Regina Hall is best known for her role in the “Scary Movie” franchise and blockbuster “Girls Trip,” but she leads a very different kind of film in “Support the Girls.” The latest character drama from writer-director Andrew Bujalski, it’s a chaotic day in the life of Lisa, who manages a seedy Texas sports bar, and it’s a world away from the rowdy antics of “Girls Trip.” However, the two projects did intersect under unique circumstances, when Bujalski traveled to the New Orleans set of the studio comedy to offer Hall the part.
“We spent 90 or so minutes chatting in a little cafe there,” Bujalski said in an interview. “Guns ‘n’ Roses were in town on their reunion tour, and I can still picture the adorable young couple sitting next to us decked out in vintage gear.” The pair hit it off.
“It just felt like a real, everyday slice of life,” said Hall, who was a newcomer to Bujalski’s chatty, character-based storytelling. “You just kind of went on the ride with these people.”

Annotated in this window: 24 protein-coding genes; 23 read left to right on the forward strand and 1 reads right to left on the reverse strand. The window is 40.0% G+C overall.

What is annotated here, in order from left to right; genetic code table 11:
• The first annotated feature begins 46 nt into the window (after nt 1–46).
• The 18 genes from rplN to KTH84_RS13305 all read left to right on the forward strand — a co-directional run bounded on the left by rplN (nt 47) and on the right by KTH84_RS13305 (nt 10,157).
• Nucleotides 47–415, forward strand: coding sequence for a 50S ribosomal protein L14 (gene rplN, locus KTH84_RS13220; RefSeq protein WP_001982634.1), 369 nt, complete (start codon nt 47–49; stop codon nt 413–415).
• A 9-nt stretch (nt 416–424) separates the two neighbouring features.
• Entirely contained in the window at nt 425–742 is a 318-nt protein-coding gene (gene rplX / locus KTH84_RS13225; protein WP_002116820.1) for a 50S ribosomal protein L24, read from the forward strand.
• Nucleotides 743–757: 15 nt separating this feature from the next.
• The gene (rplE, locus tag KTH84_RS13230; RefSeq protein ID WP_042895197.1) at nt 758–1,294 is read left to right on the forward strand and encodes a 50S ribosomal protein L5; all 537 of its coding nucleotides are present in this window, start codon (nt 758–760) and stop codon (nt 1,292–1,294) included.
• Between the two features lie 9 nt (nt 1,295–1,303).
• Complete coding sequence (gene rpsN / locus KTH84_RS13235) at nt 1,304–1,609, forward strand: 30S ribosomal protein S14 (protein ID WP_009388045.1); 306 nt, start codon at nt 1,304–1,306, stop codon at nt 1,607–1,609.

Hall was especially struck by the character’s goodwill. “I read the script and kept waiting for her to be bad,” she said. “I was surprised by her good intentions. It was so different.” She also appreciated that, while he envisioned the character as African American, he didn’t overplay that aspect of her identity in the story. “It never came up,” she said. “I thought, ‘OK, that works.’ Obviously it was a choice he had made, but I never felt it played a part in anything.”
Bujalski said it didn’t take long for him to see that Hall fit the part, which called for a gentle-hearted woman committed to helping her staff contend with workplace sexism even as she faces her own personal and professional anxieties. “Some of that weird alchemical process revved up in which I could hear Regina’s voice in the voice of the character, and vice versa,” he said. “It’s very, very exciting as a director when a character begins to shimmer to life like that. It was abundantly clear that she’d have access to that den-mother nurturing that was so central to Lisa.”
Later that evening, Hall invited Bujalski to join her at the “Girls Trip” wrap party, where the soft-spoken director of modestly budgeted Indies found himself out of place. “She very generously introduced me around for a bit but, shy as I am, and feeling like wrap parties ought belong to the folks who actually worked on the movie, I didn’t stay long,” he said. “Still, I think I will tell my grandchildren that I was at the ‘Girls Trip’ wrap party.”
Magnolia Pictures opens “Support the Girls” this weekend.